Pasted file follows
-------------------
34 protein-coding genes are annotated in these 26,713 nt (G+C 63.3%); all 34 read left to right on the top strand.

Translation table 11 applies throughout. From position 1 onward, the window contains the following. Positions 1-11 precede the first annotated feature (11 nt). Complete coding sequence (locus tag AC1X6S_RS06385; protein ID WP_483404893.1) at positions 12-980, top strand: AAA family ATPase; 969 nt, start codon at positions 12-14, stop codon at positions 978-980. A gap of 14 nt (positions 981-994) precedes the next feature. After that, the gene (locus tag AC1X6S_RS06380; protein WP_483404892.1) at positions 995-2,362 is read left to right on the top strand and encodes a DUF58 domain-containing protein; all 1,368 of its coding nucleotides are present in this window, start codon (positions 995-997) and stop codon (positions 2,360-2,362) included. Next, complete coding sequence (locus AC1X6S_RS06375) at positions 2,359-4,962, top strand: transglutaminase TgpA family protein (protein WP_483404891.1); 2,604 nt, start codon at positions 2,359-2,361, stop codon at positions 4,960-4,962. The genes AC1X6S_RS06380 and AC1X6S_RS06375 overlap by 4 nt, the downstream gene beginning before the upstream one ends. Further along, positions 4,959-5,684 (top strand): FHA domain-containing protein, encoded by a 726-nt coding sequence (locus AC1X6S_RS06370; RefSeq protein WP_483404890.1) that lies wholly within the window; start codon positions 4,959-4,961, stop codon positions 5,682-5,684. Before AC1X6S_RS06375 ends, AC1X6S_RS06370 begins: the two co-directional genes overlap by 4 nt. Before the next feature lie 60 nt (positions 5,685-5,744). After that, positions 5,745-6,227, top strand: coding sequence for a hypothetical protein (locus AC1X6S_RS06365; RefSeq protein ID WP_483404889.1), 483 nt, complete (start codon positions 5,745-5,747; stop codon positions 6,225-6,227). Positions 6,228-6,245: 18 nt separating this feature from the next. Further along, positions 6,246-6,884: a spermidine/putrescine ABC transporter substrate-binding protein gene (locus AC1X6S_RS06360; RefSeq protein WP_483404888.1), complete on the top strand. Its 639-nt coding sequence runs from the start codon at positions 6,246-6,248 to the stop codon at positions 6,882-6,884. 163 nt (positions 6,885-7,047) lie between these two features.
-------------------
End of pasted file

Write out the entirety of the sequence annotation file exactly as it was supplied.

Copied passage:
34 protein-coding genes are annotated in these 26,713 nt (G+C 63.3%); all 34 read left to right on the top strand.

Translation table 11 applies throughout. From position 1 onward, the window contains the following. Positions 1-11 precede the first annotated feature (11 nt). Complete coding sequence (locus tag AC1X6S_RS06385; protein ID WP_483404893.1) at positions 12-980, top strand: AAA family ATPase; 969 nt, start codon at positions 12-14, stop codon at positions 978-980. A gap of 14 nt (positions 981-994) precedes the next feature. After that, the gene (locus tag AC1X6S_RS06380; protein WP_483404892.1) at positions 995-2,362 is read left to right on the top strand and encodes a DUF58 domain-containing protein; all 1,368 of its coding nucleotides are present in this window, start codon (positions 995-997) and stop codon (positions 2,360-2,362) included. Next, complete coding sequence (locus AC1X6S_RS06375) at positions 2,359-4,962, top strand: transglutaminase TgpA family protein (protein WP_483404891.1); 2,604 nt, start codon at positions 2,359-2,361, stop codon at positions 4,960-4,962. The genes AC1X6S_RS06380 and AC1X6S_RS06375 overlap by 4 nt, the downstream gene beginning before the upstream one ends. Further along, positions 4,959-5,684 (top strand): FHA domain-containing protein, encoded by a 726-nt coding sequence (locus AC1X6S_RS06370; RefSeq protein WP_483404890.1) that lies wholly within the window; start codon positions 4,959-4,961, stop codon positions 5,682-5,684. Before AC1X6S_RS06375 ends, AC1X6S_RS06370 begins: the two co-directional genes overlap by 4 nt. Before the next feature lie 60 nt (positions 5,685-5,744). After that, positions 5,745-6,227, top strand: coding sequence for a hypothetical protein (locus AC1X6S_RS06365; RefSeq protein ID WP_483404889.1), 483 nt, complete (start codon positions 5,745-5,747; stop codon positions 6,225-6,227). Positions 6,228-6,245: 18 nt separating this feature from the next. Further along, positions 6,246-6,884: a spermidine/putrescine ABC transporter substrate-binding protein gene (locus AC1X6S_RS06360; RefSeq protein WP_483404888.1), complete on the top strand. Its 639-nt coding sequence runs from the start codon at positions 6,246-6,248 to the stop codon at positions 6,882-6,884. 163 nt (positions 6,885-7,047) lie between these two features.